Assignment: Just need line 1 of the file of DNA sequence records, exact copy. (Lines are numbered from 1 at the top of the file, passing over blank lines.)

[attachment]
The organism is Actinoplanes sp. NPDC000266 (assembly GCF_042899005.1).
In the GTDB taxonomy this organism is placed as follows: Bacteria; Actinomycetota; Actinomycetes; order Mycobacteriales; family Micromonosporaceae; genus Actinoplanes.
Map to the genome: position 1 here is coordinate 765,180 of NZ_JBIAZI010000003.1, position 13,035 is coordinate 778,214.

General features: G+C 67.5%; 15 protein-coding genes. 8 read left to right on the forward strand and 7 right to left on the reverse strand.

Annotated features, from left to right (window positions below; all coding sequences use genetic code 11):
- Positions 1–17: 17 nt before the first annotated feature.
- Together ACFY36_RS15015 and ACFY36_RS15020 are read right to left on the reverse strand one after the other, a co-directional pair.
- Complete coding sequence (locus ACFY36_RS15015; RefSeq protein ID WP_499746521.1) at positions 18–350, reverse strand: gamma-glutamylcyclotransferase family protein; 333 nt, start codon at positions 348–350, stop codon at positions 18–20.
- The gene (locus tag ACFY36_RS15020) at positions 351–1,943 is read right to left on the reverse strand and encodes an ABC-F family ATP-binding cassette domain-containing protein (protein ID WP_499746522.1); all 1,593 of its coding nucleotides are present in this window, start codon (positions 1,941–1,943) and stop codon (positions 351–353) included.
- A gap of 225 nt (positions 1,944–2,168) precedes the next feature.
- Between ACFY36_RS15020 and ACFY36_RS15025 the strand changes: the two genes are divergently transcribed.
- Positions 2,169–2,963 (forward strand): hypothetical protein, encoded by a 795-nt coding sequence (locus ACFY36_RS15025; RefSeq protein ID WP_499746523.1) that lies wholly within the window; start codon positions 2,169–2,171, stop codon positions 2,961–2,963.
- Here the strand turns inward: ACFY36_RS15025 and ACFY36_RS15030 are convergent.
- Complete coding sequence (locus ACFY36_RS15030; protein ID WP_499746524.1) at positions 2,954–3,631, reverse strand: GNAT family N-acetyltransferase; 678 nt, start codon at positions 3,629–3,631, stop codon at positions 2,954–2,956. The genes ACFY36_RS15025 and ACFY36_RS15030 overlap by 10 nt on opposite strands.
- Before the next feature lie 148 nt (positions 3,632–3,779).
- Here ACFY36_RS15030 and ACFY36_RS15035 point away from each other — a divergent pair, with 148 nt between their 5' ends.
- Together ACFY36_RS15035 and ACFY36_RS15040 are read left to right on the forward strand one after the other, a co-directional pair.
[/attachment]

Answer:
The organism is Actinoplanes sp. NPDC000266 (assembly GCF_042899005.1).